Mozzarella, Borlotti & Wild Garlic Green Sauce

By Clare Lattin and Tom Hill From the book Ducksoup Cookbook: The Wisdom of Simple Cooking
Mozzarella, Borlotti & Wild Garlic Green Sauce from Ducksoup Cookbook

Once cooked borlotti beans have a lovely creamy texture and a sweetness to them, which means that they can be enjoyed very simply: a generous serving of a good olive oil and a little seasoning will do nicely. I was introduced to an interesting way of cooking beans by Lori de Mori of Towpath Café, which is in a beautiful spot along London’s Regent’s Canal. She is also co-author of the great cookbook Beaneaters and Bread Soup. Tuscans are often referred to as ‘beaneaters’ by other Italians because they eat so many beans. After baking their bread they place a glass jar full of beans in the embers along with olive oil, garlic and sage and leave to cook slowly overnight. In the morning they’d have freshly cooked beans – it’s called fagioli al fiasco, or beans in a flask. Lori gave me one of these flasks as a gift and we made fagioli al fiasco to sit on the bar. Here we’ve paired the beans with a ripe mozzarella and wild green sauce, which gives it a lovely summer lift.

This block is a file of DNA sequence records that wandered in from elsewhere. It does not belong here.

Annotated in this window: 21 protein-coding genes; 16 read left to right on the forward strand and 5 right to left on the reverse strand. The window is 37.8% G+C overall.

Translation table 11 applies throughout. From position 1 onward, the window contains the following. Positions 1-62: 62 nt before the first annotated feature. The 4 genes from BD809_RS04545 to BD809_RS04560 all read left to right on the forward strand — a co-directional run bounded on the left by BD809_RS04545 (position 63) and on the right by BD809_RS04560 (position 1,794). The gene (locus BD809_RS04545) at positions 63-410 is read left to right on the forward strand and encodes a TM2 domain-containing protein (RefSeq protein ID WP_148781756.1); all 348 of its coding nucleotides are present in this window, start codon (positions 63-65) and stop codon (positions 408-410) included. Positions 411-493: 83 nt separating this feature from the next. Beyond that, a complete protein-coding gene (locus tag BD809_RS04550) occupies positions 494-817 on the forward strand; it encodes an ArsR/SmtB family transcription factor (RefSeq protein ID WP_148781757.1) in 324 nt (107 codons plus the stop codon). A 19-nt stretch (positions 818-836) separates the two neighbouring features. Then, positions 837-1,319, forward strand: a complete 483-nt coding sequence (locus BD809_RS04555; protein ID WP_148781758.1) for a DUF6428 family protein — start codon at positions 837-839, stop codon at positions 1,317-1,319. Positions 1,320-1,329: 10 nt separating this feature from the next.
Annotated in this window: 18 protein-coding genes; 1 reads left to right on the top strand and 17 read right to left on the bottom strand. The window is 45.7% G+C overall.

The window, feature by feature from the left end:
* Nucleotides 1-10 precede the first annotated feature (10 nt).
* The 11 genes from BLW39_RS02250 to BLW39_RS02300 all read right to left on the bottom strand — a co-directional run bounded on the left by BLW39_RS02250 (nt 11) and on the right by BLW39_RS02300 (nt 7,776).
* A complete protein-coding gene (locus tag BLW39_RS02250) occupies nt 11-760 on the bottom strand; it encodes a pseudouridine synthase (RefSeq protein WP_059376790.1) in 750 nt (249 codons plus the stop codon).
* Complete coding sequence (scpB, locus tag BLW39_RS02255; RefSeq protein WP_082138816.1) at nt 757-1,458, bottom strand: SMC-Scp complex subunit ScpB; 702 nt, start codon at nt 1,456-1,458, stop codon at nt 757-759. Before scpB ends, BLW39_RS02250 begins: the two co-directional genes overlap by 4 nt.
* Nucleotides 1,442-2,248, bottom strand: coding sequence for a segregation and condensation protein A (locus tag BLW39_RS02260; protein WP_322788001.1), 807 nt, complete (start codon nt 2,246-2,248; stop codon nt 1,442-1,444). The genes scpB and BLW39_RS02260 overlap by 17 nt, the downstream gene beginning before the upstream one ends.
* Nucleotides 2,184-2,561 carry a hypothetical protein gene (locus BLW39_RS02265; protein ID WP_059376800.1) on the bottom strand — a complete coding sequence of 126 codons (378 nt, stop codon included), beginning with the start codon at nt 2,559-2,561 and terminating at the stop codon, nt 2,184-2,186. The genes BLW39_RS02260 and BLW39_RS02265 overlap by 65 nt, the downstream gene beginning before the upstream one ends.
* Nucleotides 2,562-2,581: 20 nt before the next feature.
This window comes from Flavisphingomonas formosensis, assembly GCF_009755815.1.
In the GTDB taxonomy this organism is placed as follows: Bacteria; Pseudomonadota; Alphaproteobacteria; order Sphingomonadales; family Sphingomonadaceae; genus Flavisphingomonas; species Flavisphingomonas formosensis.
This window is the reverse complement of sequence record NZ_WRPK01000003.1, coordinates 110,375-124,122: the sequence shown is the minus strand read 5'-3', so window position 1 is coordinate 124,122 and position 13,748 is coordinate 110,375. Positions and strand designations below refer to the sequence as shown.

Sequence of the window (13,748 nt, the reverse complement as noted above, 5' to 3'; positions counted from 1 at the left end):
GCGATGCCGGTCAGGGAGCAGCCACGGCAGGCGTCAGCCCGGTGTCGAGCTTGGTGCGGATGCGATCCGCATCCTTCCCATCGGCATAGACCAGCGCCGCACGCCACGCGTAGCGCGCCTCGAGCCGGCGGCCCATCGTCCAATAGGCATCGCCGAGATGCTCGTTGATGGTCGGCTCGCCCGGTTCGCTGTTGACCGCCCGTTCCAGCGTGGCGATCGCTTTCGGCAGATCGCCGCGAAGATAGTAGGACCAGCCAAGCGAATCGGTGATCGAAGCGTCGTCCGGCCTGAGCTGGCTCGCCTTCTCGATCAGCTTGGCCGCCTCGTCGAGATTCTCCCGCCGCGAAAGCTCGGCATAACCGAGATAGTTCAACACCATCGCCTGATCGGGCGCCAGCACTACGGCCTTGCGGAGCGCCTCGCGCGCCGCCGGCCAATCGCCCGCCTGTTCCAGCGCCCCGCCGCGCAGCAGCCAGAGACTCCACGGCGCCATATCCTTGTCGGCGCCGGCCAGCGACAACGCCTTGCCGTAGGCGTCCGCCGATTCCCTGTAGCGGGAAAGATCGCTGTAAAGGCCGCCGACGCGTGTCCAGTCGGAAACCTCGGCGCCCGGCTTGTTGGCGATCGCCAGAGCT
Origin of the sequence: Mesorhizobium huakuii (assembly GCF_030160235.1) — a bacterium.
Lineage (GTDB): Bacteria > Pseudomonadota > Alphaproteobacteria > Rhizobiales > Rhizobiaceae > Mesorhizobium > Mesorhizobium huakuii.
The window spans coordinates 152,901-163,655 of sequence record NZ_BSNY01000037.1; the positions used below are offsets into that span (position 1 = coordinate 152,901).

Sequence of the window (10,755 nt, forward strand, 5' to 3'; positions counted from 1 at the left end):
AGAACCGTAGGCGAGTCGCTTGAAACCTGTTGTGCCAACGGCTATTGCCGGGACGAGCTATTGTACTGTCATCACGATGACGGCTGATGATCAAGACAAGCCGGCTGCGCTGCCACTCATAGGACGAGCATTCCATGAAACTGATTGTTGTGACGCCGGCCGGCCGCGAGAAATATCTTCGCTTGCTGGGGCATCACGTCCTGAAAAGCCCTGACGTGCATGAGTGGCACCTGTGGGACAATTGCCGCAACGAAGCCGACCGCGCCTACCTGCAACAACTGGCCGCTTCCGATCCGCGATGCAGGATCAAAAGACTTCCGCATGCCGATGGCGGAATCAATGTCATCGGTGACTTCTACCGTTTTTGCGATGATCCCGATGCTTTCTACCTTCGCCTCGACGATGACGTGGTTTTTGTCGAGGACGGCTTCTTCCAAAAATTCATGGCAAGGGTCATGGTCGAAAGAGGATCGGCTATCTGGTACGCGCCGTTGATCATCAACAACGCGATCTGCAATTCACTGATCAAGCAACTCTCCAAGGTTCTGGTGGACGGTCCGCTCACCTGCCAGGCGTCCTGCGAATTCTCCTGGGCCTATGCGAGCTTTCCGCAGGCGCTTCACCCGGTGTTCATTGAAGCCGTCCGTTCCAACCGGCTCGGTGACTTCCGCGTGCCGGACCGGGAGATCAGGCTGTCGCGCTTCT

For how many? Serves 2


  • 1 x 250g tin good-quality organic beans in salt
  • Handful of wild garlic, parsley and mint, roughly chopped (if you can’t get hold of wild garlic use basil)
  • 6 anchovy fillets, roughly chopped
  • 1 lemon, zest
  • 1 tbsp capers
  • 1 tsp Dijon mustard
  • 1 garlic clove, grated
  • Extra-virgin olive oil
  • 2 mozzarella balls, about 150g each
  • Salt and freshly ground black pepper


Open the tin of beans and pour into a pan with the liquid and warm up.

Put the chopped herbs, anchovies, lemon zest, capers, mustard and garlic into a large bowl with enough extra-virgin olive oil to bind everything together.

Stir the green sauce into the beans and warm though on a low heat for 1 minute then divide between two bowls.

Tear open the mozzarella balls and place over the beans. Dress with a little more olive oil and some salt and pepper.

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